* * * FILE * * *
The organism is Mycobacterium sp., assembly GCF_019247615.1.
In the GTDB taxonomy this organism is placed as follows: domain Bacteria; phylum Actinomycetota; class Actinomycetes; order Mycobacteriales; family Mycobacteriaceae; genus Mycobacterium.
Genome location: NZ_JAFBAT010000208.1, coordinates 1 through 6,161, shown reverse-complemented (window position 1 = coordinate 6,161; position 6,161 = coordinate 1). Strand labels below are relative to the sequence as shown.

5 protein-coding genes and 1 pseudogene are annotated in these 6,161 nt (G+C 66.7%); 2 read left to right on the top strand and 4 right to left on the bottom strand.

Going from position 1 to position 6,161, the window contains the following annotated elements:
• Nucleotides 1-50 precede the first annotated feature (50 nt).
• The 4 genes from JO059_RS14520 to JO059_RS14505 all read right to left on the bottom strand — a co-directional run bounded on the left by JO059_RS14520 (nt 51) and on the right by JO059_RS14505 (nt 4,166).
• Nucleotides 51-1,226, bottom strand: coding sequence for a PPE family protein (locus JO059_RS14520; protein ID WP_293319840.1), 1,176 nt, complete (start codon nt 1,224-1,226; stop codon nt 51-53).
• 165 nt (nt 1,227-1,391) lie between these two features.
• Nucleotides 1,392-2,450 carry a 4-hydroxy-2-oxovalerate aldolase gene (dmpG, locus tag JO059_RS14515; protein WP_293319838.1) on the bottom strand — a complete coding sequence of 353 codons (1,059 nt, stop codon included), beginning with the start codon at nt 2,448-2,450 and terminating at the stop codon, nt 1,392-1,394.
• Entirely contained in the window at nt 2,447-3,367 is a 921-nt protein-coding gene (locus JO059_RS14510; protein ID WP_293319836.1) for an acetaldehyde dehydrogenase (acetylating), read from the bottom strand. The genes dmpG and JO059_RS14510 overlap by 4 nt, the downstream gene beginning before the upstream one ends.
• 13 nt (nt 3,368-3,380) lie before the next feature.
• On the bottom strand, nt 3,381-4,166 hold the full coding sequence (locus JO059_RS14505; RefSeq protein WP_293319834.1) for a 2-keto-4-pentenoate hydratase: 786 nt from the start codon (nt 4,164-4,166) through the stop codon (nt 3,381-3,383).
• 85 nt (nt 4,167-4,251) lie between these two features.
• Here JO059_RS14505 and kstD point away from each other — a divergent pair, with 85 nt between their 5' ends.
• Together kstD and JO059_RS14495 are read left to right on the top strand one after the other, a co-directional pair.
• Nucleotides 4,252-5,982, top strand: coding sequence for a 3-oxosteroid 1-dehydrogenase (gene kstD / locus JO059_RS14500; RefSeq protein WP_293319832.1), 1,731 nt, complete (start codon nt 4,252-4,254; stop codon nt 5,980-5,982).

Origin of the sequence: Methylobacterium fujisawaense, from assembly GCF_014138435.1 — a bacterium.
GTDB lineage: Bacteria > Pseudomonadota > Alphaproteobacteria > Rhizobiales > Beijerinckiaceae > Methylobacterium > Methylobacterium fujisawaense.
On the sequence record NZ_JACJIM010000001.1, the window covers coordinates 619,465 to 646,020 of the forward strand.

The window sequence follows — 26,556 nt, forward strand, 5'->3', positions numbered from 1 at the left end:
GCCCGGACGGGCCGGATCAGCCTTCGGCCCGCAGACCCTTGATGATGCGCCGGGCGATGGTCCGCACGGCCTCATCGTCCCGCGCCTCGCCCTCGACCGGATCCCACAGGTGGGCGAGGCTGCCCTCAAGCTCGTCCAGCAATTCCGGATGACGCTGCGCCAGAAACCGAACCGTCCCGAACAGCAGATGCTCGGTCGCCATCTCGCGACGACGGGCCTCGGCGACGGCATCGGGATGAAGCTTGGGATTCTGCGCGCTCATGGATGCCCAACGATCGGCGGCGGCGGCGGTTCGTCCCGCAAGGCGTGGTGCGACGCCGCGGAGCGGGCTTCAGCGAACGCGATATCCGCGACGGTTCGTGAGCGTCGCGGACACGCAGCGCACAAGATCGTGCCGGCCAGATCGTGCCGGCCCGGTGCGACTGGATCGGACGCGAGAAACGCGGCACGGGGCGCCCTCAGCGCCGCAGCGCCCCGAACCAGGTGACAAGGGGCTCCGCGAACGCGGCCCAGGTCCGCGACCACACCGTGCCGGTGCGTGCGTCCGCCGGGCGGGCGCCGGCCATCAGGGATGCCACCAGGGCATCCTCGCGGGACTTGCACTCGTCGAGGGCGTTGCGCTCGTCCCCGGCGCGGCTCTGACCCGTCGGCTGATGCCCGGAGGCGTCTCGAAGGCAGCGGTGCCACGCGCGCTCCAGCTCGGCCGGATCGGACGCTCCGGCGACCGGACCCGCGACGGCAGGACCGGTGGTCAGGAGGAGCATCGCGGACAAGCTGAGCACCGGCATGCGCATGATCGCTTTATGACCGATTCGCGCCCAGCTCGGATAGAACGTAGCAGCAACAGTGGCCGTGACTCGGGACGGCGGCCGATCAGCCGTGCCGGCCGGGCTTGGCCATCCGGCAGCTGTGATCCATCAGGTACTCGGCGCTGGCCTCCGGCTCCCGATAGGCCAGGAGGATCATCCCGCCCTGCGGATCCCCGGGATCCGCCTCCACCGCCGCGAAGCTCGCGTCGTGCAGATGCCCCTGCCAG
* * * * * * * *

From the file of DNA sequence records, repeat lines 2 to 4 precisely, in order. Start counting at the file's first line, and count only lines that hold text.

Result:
In the GTDB taxonomy this organism is placed as follows: domain Bacteria; phylum Actinomycetota; class Actinomycetes; order Mycobacteriales; family Mycobacteriaceae; genus Mycobacterium.
Genome location: NZ_JAFBAT010000208.1, coordinates 1 through 6,161, shown reverse-complemented (window position 1 = coordinate 6,161; position 6,161 = coordinate 1). Strand labels below are relative to the sequence as shown.

5 protein-coding genes and 1 pseudogene are annotated in these 6,161 nt (G+C 66.7%); 2 read left to right on the top strand and 4 right to left on the bottom strand.